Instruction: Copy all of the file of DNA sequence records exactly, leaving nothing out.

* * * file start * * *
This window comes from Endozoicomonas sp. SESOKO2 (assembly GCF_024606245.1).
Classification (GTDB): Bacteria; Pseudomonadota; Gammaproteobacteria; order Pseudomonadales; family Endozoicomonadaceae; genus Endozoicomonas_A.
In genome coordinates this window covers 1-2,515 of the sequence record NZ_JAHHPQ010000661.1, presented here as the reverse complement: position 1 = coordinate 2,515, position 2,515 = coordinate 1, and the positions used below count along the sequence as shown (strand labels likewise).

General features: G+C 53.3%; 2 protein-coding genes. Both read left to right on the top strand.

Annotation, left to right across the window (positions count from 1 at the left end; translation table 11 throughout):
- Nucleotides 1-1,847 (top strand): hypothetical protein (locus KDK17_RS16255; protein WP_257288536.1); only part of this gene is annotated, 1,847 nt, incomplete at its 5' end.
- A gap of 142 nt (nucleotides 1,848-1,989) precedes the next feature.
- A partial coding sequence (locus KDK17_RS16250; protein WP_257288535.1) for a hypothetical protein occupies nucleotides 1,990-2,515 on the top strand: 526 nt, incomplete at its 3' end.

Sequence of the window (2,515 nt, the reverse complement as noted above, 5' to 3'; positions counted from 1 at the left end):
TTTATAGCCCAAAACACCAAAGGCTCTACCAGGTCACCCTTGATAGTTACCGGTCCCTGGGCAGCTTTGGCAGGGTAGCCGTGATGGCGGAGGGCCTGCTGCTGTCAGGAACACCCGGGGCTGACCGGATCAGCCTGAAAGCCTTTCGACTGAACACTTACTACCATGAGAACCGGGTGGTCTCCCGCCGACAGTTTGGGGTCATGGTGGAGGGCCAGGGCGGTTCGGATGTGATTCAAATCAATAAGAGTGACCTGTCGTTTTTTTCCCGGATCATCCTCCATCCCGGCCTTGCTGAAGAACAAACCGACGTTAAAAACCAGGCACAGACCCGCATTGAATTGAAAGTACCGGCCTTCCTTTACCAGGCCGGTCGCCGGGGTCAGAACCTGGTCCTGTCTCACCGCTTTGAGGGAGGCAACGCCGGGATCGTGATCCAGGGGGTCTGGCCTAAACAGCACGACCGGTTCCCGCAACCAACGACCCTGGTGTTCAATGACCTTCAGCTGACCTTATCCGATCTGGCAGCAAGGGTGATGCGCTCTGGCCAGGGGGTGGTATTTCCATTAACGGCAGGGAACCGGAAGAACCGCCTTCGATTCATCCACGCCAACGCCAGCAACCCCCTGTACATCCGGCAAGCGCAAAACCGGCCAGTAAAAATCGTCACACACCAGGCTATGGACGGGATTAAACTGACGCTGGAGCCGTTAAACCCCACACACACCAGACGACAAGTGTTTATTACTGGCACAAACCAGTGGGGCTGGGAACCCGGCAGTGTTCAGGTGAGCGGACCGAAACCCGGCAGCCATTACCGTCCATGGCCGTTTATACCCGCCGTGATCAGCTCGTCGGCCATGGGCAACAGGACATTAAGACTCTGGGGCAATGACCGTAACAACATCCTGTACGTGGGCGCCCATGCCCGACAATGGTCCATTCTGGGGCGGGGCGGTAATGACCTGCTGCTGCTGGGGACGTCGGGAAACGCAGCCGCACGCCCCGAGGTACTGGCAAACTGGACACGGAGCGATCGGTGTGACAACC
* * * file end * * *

This window comes from Endozoicomonas sp. SESOKO2 (assembly GCF_024606245.1).
Classification (GTDB): Bacteria; Pseudomonadota; Gammaproteobacteria; order Pseudomonadales; family Endozoicomonadaceae; genus Endozoicomonas_A.
In genome coordinates this window covers 1-2,515 of the sequence record NZ_JAHHPQ010000661.1, presented here as the reverse complement: position 1 = coordinate 2,515, position 2,515 = coordinate 1, and the positions used below count along the sequence as shown (strand labels likewise).

General features: G+C 53.3%; 2 protein-coding genes. Both read left to right on the top strand.

Annotation, left to right across the window (positions count from 1 at the left end; translation table 11 throughout):
- Nucleotides 1-1,847 (top strand): hypothetical protein (locus KDK17_RS16255; protein WP_257288536.1); only part of this gene is annotated, 1,847 nt, incomplete at its 5' end.
- A gap of 142 nt (nucleotides 1,848-1,989) precedes the next feature.
- A partial coding sequence (locus KDK17_RS16250; protein WP_257288535.1) for a hypothetical protein occupies nucleotides 1,990-2,515 on the top strand: 526 nt, incomplete at its 3' end.

Sequence of the window (2,515 nt, the reverse complement as noted above, 5' to 3'; positions counted from 1 at the left end):
TTTATAGCCCAAAACACCAAAGGCTCTACCAGGTCACCCTTGATAGTTACCGGTCCCTGGGCAGCTTTGGCAGGGTAGCCGTGATGGCGGAGGGCCTGCTGCTGTCAGGAACACCCGGGGCTGACCGGATCAGCCTGAAAGCCTTTCGACTGAACACTTACTACCATGAGAACCGGGTGGTCTCCCGCCGACAGTTTGGGGTCATGGTGGAGGGCCAGGGCGGTTCGGATGTGATTCAAATCAATAAGAGTGACCTGTCGTTTTTTTCCCGGATCATCCTCCATCCCGGCCTTGCTGAAGAACAAACCGACGTTAAAAACCAGGCACAGACCCGCATTGAATTGAAAGTACCGGCCTTCCTTTACCAGGCCGGTCGCCGGGGTCAGAACCTGGTCCTGTCTCACCGCTTTGAGGGAGGCAACGCCGGGATCGTGATCCAGGGGGTCTGGCCTAAACAGCACGACCGGTTCCCGCAACCAACGACCCTGGTGTTCAATGACCTTCAGCTGACCTTATCCGATCTGGCAGCAAGGGTGATGCGCTCTGGCCAGGGGGTGGTATTTCCATTAACGGCAGGGAACCGGAAGAACCGCCTTCGATTCATCCACGCCAACGCCAGCAACCCCCTGTACATCCGGCAAGCGCAAAACCGGCCAGTAAAAATCGTCACACACCAGGCTATGGACGGGATTAAACTGACGCTGGAGCCGTTAAACCCCACACACACCAGACGACAAGTGTTTATTACTGGCACAAACCAGTGGGGCTGGGAACCCGGCAGTGTTCAGGTGAGCGGACCGAAACCCGGCAGCCATTACCGTCCATGGCCGTTTATACCCGCCGTGATCAGCTCGTCGGCCATGGGCAACAGGACATTAAGACTCTGGGGCAATGACCGTAACAACATCCTGTACGTGGGCGCCCATGCCCGACAATGGTCCATTCTGGGGCGGGGCGGTAATGACCTGCTGCTGCTGGGGACGTCGGGAAACGCAGCCGCACGCCCCGAGGTACTGGCAAACTGGACACGGAGCGATCGGTGTGACAACC